Stranger than fiction, or just strange?

As the boy confessed when caught peering over the partition into the girls section of the showers; “If I have seen further it is by standing on the shoulders of giants.”

The problem for most of us is that we’re trapped in the shadow of the giants. Not only do we not share their vision, but we’ve not even got the initiative to step out into the sunlight that is there for us, had we only got the courage to shift.
The last couple of days have been a quietly thought provoking time. Remembrance Sunday has gone, and on it I managed to finish reading the new Terry Pratchett, ‘Raising Steam.’ Brilliant book but reading it is not an entirely unalloyed pleasure. You see I am not without my literary pretensions. If you click on the ‘About’ link on the red bar above you’ll see the fantasy books I’ve written. I’ve even got a Sci Fi book coming out in paper back this coming March
http://www.amazon.co.uk/Justice-4-1-Tsarina-Sector-Webster/dp/1908208236/

Hence I was seriously chuffed when someone told me my books reminded them a lot of Jack Vance and Terry Pratchett. It’s nice to think I’m good enough to remind people of the greats, but it does keep me in my place.
So I sat down to read the latest book by the master

http://www.amazon.co.uk/Raising-Steam-Discworld-novel-Novels/dp/0857522272/

And for me, he did it again. Engineering and Steam hit Discworld. But it is so much more than that. He hasn’t merely written a book which is both a good read and amusing in places, page turning in others, he’s shone a light back into our world.
In this book he manages to shine a light into the dark places of religious fanaticism and the use of terror, as well as to get the feel of ‘The Age of Steam’. And the problem is, as he gently looks at the magic of the railway and the nature of the world the railways made, he somehow sets our own world in stark relief.
A century and a half ago we were a people who could build things, who could dream and hammer the dreams into shape with steel, brass and steam. Now we’re just a people who, if they want to make money, rip each other off with financial services scams, wheel clamping schemes, and now the latest is the car parking protection rackets.
We’ve seen the giants, and now we are the pygmies trapped in their shade.

Now, even having literary pretensions isn’t all it’s cracked up to be, reality ends up being more fantastic that anything a writer feels they can create. I went to a meeting locally. A local store, The Range, has got a car park for customers. They’ve handed over the management to Parking Eye who monitor it and ‘police’ it. Now, if you go to the store and buy something, that’s fine, you’ve got two hours to park or else they’ll give you a ticket. But if you buy something, go home, and find that you’ve misjudged the quantities and need more, there’s no return within three hours or you’ll get a penalty charge notice!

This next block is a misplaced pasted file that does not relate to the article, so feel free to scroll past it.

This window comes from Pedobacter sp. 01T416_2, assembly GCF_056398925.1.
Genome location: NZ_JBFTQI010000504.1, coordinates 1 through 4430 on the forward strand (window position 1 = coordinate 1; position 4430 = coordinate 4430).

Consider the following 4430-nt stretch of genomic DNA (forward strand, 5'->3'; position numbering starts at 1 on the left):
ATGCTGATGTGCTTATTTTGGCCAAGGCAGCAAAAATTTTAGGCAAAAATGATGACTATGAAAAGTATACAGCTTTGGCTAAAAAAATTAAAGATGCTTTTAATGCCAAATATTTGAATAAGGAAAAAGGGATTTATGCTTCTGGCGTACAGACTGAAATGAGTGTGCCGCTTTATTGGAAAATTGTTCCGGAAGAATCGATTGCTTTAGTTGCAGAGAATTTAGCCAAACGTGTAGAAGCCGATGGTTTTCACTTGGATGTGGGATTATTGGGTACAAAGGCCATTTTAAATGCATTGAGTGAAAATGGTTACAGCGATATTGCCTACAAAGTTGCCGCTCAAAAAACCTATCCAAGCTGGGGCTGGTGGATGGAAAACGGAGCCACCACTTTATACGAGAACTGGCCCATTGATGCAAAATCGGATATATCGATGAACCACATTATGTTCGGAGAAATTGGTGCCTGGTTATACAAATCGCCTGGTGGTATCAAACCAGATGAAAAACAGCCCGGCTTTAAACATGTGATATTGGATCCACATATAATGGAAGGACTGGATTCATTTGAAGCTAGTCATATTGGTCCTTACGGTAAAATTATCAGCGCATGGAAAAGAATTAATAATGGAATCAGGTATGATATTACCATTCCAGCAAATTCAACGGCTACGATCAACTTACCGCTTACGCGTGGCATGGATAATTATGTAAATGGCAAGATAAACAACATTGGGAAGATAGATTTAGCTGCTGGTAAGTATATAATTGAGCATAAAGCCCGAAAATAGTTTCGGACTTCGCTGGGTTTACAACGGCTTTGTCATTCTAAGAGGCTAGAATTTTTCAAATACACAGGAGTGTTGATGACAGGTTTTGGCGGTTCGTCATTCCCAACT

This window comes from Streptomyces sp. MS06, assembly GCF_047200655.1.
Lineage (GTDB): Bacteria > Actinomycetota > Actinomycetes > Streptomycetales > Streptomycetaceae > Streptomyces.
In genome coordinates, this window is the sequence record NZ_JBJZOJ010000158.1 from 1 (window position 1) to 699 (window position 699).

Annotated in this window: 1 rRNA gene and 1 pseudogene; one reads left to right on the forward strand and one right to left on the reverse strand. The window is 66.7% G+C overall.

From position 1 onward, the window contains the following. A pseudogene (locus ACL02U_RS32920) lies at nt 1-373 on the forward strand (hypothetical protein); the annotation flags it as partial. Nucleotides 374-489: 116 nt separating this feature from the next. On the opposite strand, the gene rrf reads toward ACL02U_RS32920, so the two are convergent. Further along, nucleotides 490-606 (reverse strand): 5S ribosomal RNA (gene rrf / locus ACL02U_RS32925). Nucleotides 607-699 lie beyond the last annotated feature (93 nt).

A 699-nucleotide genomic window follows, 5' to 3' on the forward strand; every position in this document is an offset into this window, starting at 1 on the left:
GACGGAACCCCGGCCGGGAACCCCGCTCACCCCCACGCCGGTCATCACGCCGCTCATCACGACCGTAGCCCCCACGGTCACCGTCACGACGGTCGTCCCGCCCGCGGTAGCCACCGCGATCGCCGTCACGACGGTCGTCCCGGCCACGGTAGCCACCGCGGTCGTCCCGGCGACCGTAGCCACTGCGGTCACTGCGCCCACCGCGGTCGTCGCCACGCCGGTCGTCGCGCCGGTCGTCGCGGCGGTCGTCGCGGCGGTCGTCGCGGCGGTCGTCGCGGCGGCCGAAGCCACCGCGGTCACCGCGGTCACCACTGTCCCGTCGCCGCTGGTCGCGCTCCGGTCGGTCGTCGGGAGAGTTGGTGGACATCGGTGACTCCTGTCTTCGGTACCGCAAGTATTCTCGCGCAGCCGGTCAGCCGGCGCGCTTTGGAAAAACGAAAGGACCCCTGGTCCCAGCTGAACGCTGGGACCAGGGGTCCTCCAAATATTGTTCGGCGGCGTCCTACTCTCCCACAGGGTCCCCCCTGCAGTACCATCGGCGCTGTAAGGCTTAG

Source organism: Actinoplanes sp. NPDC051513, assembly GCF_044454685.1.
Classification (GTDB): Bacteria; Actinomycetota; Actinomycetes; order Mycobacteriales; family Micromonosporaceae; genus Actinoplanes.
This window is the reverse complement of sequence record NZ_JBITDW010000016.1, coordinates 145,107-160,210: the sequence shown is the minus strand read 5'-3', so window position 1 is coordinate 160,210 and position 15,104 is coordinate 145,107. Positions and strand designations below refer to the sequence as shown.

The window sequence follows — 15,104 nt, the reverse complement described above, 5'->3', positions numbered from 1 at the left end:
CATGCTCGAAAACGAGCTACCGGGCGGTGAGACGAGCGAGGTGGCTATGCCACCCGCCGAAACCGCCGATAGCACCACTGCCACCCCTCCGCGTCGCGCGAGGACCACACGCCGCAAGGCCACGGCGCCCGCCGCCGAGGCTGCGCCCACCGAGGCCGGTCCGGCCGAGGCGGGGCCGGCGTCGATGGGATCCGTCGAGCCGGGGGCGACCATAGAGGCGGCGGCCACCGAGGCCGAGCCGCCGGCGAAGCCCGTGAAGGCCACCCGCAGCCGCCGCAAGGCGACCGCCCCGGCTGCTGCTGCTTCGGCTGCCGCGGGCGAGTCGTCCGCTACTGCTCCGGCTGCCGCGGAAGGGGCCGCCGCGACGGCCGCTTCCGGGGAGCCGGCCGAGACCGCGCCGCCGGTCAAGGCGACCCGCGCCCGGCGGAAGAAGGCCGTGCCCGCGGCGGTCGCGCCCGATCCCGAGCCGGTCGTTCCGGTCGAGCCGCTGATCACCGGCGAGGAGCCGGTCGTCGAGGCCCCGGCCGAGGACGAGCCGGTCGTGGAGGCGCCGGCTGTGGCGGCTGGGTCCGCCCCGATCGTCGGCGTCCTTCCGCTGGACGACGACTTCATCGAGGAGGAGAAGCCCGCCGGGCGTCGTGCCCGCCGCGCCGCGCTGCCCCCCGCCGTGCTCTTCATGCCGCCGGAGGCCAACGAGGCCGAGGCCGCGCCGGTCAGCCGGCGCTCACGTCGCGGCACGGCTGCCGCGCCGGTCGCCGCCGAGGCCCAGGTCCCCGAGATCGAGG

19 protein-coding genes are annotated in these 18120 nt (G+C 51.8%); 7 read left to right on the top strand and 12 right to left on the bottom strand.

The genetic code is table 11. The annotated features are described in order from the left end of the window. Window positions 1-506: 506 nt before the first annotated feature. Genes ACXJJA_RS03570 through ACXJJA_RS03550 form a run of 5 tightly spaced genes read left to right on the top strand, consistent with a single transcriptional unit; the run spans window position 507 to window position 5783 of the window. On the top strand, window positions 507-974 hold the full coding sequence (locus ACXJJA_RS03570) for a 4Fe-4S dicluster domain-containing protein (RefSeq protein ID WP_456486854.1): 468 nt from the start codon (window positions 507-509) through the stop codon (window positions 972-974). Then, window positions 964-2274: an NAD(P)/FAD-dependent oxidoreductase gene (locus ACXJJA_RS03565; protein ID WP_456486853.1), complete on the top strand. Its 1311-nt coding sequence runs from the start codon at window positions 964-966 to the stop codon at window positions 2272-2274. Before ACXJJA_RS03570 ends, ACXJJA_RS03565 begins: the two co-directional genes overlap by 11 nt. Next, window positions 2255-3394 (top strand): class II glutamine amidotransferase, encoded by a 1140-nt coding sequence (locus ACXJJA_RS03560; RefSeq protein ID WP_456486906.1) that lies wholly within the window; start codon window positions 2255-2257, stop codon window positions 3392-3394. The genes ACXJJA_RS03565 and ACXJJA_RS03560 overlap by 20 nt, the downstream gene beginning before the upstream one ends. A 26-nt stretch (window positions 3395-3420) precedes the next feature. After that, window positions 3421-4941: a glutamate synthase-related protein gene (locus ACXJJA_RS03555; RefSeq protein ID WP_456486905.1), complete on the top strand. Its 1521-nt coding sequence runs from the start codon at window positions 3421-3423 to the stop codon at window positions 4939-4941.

Even more strange, if you’re keen to buy something, and turn up before the shop opens, that too earns you a penalty charge notice.

Sorry, but don’t they want our custom? Aren’t they trying to sell us stuff or is the margin on car parking fines better than the margin on actually selling stuff? Does the left hand know what the right hand is doing?

I’m left hoping that Terry Pratchett is fit enough for a few more books; he mentioned wheel clampers in ‘Raising Steam’, perhaps he can throw so light on car parking charges in his next. After all, I think he’s the only person with the imagination to come up with something more surreal than the reality.

Einstein parking eye

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2 thoughts on “Stranger than fiction, or just strange?

  1. keirarts November 18, 2013 at 11:04 am Reply

    My mum went to that meeting, its a crazy situation. Some of these clampers are not even legal. I know some people out there take the p** but even then…. Back in the Blockbuster days, whenever there was a Rugby match our car park would fill up. The store would still be empty but loads of cars. Soon as the match finished however we could guarantee a certain portion of the rugby fans would stop in the store before heading home.

    • jwebster2 November 18, 2013 at 11:21 am Reply

      I can see that, you come out of the match, you want a can of coke and some chocolate or something for the drive home and Blockbuster was perfectly placed. Some people even feel they ought to buy something because they parked there.
      One problem is courtesy. A lot of people are just ‘ignorant.’ Clampers aren’t the only ones who take the ‘p**s.
      At the Range, when they’re shut, it would be simple enough to lower a barrier, to close off their car park if they didn’t want anyone on it. The previous store on the site managed this perfectly happily. Admittedly that way they’d lose their share of the parking ‘revenue’.

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